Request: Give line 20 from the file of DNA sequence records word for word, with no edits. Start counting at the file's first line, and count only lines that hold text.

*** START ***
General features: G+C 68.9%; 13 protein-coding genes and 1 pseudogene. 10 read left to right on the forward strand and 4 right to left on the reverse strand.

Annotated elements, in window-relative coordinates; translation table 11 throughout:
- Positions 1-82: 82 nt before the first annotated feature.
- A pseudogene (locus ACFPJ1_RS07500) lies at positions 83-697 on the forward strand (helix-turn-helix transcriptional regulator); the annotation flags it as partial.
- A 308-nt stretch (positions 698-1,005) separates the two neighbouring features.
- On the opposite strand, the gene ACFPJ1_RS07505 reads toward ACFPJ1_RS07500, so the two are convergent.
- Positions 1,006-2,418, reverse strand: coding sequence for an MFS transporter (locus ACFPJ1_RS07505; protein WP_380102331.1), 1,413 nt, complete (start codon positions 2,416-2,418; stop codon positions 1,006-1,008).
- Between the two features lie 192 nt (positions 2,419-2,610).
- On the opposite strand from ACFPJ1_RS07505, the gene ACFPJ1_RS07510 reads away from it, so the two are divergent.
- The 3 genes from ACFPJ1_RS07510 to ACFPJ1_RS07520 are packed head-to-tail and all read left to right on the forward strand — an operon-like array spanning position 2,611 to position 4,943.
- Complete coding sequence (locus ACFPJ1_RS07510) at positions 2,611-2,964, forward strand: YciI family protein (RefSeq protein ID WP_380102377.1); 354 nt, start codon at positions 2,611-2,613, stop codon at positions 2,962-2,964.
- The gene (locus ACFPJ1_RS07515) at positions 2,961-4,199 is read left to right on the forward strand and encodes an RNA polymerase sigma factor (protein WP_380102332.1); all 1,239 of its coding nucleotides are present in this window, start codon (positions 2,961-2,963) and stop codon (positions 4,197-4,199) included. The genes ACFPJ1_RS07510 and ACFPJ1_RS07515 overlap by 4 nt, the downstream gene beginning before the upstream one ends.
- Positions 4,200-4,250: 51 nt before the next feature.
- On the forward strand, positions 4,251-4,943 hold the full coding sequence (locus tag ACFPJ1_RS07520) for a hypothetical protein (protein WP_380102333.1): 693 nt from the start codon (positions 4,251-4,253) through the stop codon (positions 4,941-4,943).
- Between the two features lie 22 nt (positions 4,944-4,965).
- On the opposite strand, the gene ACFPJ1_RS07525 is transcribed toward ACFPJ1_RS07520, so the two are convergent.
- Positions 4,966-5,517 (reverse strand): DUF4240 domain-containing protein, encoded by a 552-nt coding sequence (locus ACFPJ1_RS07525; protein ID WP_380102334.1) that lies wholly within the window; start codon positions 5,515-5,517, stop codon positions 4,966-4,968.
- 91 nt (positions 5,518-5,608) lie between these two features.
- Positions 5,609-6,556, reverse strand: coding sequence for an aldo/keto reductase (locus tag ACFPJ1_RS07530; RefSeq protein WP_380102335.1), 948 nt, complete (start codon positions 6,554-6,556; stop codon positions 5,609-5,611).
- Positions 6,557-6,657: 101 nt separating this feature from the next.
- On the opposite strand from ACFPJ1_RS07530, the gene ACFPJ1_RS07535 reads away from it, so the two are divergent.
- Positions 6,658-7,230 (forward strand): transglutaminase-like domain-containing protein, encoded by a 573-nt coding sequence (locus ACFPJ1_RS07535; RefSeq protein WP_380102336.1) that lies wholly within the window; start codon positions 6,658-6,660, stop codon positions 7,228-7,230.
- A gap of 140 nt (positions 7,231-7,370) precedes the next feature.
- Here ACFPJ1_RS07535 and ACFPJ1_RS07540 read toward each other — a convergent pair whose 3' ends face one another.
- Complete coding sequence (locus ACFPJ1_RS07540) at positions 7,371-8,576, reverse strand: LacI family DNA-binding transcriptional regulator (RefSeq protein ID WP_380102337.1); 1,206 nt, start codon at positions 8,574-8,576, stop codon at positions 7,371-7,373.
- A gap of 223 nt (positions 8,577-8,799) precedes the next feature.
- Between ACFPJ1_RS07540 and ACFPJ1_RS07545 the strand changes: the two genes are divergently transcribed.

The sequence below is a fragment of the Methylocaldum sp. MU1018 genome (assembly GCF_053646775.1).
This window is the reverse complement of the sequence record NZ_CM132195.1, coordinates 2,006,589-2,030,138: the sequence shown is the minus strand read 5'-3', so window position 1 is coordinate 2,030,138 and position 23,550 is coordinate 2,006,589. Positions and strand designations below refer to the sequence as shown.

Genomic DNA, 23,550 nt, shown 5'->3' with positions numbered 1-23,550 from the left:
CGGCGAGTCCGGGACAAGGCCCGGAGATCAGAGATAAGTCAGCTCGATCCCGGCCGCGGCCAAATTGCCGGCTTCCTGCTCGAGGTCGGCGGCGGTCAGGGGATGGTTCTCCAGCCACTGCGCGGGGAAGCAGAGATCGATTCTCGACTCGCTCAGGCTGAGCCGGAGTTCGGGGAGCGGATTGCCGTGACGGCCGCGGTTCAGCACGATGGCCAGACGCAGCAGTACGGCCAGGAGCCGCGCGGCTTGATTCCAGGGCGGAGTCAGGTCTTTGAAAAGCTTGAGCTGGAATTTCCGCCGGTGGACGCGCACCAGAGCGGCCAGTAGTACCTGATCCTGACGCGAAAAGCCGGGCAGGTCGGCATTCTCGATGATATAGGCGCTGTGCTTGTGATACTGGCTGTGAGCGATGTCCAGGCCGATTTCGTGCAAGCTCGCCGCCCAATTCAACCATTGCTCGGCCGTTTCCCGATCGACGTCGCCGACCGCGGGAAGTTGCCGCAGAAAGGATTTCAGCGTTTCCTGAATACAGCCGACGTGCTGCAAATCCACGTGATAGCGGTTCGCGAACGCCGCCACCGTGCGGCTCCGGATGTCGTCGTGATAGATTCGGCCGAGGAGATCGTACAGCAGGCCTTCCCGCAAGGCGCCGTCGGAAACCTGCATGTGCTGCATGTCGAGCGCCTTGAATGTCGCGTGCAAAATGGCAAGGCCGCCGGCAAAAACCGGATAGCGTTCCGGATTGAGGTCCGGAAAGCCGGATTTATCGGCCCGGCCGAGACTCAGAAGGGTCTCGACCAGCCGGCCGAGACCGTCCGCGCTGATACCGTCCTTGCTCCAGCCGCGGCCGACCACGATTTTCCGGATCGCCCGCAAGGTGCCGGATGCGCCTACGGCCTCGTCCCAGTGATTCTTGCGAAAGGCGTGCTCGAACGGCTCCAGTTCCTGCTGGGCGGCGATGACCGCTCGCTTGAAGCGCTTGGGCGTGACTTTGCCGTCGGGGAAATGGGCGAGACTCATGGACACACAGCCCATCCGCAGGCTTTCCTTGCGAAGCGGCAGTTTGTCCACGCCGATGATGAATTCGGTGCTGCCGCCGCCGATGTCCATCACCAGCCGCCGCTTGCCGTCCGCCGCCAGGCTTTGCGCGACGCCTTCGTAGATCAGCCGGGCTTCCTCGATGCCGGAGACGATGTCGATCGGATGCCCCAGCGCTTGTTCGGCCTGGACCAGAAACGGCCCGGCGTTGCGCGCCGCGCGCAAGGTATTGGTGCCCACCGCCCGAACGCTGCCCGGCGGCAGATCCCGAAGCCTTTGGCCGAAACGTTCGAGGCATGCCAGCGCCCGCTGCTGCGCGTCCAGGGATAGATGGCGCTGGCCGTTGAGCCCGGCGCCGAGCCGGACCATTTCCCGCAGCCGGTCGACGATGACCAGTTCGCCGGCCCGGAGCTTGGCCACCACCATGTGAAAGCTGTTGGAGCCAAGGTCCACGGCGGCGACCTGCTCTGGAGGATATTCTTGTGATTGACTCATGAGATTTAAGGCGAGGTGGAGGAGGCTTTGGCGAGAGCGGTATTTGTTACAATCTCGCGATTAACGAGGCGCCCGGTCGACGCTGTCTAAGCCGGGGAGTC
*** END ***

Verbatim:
- Positions 6,557-6,657: 101 nt separating this feature from the next.